In the work of Ramsgate, United Kingdom–based illustrator Bex Glendining, dramatic shadows and theatrical compositions draw the eye around what almost feels like an illustrated still from a movie with realistic environments and figures posed naturally. “I’ve always been drawn to [creating] quiet moments, imagining a real lived-in place or space even if there are no people in the illustration,” Glendining explains. “I like drawing clutter and items, which mirrors my dislike for minimalism in interior design.” Initially a student of graphic design at Canterbury Christ Church University in Canterbury, United Kingdom, specializing in printed media, they began posting their illustrations on Tumblr and opened a small print shop before completing a master’s in research on racism, sexism and white feminism within British tattoo culture. “During the time I immersed myself in the world of tattoos, my love for illustration only grew,” Glendining says. “Toward the end of my education, I received my first industry job illustrating a cover for [Dungeons & Dragons campaign anthology] Rolled & Told, thanks to my fellow illustrator Steenz, which really solidified my move from graphic design to a career in illustration.” Glendining notes that their penchant for drawing tranquil scenes in realistic or fantasy scenarios brings viewers peace in a chaotic world. “Everything is so much all of the time,” they say. “It’s easy to become overwhelmed and spiral into a ball of negativity, so I use art to keep from falling towards that. A quiet slice-of-life scene, a moment of peacefulness and getting lost in the [outcome] … hopefully gives a tiny moment of comfort to anyone who comes across my art.”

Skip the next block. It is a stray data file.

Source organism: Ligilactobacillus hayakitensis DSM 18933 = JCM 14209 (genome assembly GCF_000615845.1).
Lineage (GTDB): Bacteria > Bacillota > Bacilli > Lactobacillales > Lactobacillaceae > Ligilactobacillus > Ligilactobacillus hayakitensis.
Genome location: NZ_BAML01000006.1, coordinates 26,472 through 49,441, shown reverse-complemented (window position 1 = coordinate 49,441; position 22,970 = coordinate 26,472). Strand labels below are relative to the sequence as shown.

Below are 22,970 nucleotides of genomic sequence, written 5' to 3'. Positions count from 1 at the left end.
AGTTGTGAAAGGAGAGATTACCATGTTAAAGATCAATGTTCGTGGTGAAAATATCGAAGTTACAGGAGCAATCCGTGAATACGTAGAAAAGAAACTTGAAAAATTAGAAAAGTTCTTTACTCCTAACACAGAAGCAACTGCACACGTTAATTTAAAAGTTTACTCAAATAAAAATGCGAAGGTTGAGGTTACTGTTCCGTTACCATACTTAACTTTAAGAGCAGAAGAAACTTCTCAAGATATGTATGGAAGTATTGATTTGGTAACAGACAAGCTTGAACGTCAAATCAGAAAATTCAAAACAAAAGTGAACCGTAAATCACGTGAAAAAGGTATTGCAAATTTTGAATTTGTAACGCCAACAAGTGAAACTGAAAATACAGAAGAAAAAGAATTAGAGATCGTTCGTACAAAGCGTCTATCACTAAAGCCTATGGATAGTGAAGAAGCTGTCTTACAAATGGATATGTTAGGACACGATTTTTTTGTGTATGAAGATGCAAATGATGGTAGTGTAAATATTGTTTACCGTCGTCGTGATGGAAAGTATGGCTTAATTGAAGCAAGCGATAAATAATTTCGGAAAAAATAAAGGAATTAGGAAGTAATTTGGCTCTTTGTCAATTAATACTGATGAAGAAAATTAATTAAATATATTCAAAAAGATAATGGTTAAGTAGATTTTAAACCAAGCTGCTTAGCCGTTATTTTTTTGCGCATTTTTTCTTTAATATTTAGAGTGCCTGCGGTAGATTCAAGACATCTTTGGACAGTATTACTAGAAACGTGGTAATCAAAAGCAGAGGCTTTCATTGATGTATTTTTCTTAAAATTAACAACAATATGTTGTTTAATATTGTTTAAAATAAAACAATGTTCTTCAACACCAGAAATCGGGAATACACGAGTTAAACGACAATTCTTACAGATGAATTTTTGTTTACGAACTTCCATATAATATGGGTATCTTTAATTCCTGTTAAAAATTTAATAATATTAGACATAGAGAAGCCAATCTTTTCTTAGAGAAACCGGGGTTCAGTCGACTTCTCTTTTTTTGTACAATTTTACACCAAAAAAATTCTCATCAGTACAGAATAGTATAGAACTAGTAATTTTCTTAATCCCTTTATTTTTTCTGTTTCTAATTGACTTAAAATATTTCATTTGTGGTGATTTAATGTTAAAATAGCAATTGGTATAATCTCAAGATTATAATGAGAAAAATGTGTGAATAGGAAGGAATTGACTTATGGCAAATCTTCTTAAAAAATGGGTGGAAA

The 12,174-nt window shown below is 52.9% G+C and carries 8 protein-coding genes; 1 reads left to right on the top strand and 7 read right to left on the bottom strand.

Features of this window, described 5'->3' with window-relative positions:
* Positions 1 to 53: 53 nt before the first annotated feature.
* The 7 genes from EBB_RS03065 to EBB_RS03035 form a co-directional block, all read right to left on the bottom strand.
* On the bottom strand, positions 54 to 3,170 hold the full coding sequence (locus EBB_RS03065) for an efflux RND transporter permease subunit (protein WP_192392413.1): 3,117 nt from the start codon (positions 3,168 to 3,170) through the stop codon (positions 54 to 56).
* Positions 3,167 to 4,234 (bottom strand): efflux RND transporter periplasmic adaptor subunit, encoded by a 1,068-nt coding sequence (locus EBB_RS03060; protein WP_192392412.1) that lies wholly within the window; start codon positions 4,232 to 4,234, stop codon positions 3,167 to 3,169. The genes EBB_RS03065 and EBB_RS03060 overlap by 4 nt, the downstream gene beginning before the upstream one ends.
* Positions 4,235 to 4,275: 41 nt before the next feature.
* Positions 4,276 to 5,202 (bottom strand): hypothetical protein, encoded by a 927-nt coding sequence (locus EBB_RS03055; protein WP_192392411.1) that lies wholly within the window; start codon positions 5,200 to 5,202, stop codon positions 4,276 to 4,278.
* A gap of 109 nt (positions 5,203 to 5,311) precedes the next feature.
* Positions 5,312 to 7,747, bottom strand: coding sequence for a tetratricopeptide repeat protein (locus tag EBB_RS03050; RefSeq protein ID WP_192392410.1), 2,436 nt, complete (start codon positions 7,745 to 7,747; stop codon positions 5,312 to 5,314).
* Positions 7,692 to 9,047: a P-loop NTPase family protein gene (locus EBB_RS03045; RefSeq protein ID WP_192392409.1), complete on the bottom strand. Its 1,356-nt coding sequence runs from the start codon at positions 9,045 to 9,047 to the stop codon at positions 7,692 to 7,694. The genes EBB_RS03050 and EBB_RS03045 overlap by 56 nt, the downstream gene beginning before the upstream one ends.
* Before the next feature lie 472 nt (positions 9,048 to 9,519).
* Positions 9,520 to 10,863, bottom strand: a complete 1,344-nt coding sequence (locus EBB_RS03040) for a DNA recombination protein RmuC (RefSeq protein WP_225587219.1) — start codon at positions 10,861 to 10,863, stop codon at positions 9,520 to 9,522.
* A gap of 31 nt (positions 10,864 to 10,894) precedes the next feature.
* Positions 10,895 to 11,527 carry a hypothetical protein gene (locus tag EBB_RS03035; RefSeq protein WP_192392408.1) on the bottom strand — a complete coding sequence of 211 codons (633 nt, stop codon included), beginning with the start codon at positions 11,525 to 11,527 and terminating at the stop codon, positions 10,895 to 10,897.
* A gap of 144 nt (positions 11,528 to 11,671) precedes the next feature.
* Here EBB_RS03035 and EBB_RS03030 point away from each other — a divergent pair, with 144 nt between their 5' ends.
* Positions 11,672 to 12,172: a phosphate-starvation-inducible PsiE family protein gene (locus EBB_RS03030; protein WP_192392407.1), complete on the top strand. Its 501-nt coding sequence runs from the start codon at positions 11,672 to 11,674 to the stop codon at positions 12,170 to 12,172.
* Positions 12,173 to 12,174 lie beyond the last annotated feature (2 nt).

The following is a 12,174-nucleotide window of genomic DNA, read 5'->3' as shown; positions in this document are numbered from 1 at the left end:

This Shanghai-based designer seeks unconventional solutions by approaching her client projects with lateral thinking.